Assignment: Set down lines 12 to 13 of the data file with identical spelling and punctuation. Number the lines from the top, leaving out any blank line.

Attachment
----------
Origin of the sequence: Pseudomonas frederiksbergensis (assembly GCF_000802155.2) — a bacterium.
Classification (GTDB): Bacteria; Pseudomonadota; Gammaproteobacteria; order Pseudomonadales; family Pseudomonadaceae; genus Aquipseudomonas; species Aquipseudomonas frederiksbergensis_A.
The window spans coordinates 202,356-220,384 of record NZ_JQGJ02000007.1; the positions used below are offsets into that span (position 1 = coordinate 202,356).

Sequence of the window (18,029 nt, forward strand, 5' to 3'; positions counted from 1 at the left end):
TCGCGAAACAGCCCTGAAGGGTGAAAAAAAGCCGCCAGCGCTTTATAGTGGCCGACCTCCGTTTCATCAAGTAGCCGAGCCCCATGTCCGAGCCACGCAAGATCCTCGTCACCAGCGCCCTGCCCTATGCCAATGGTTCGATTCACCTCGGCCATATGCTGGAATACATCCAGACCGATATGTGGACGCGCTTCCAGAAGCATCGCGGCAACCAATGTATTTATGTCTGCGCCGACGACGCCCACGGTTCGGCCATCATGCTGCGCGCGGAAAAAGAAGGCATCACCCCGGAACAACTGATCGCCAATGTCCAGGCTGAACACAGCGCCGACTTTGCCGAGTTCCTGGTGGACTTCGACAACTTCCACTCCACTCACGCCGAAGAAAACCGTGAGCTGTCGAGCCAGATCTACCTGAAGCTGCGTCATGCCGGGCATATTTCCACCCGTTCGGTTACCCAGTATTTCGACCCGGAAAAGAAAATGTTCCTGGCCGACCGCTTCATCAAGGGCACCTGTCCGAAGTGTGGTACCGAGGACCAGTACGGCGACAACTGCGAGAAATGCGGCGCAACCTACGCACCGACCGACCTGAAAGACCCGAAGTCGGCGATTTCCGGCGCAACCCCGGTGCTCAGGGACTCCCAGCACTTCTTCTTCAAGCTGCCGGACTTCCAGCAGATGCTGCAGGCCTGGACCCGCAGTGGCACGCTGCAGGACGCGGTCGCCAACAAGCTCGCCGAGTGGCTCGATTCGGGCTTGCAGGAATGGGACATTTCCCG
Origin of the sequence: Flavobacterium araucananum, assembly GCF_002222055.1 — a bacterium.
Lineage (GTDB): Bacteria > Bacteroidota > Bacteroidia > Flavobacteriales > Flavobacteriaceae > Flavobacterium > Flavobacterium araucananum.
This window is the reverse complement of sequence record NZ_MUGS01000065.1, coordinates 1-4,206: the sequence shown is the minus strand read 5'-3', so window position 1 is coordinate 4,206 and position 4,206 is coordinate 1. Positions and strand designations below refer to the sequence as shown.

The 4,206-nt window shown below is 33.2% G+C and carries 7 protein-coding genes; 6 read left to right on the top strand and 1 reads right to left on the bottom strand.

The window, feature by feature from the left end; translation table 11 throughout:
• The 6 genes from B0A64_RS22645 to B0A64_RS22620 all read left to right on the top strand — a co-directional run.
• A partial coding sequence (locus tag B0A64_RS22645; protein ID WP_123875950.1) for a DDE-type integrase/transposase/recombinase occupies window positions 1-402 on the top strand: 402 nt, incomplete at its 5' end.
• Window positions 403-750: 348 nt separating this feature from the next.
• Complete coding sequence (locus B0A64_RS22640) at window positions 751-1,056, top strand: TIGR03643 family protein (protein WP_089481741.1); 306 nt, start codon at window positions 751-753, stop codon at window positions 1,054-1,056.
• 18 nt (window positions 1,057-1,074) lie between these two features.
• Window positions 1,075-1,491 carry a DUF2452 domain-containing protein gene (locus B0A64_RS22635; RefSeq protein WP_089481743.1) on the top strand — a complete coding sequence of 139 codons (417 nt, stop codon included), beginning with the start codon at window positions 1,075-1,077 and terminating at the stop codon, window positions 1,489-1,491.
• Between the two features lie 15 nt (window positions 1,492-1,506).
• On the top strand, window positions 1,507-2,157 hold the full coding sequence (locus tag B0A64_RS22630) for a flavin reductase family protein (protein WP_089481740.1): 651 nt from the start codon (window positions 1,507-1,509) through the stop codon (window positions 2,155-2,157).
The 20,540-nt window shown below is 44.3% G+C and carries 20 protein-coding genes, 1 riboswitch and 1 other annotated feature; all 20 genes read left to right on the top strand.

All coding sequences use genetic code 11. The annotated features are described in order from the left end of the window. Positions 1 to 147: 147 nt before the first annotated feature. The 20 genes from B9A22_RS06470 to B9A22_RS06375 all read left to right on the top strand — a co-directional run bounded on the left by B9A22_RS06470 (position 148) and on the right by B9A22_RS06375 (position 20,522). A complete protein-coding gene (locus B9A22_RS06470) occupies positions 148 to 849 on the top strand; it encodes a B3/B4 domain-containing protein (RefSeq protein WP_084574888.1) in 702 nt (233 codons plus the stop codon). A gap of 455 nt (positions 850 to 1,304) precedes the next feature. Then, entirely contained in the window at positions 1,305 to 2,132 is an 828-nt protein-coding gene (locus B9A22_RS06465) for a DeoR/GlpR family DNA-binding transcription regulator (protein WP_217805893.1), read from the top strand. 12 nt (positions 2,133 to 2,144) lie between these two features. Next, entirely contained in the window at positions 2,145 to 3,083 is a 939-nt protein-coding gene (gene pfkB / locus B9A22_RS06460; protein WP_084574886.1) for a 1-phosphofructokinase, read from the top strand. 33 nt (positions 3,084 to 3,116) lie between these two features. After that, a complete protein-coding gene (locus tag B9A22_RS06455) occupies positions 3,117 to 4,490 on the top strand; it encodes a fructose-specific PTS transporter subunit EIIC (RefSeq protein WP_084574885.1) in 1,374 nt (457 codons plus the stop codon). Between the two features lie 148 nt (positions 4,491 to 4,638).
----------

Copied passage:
• A partial coding sequence (locus tag B0A64_RS22645; protein ID WP_123875950.1) for a DDE-type integrase/transposase/recombinase occupies window positions 1-402 on the top strand: 402 nt, incomplete at its 5' end.
• Window positions 403-750: 348 nt separating this feature from the next.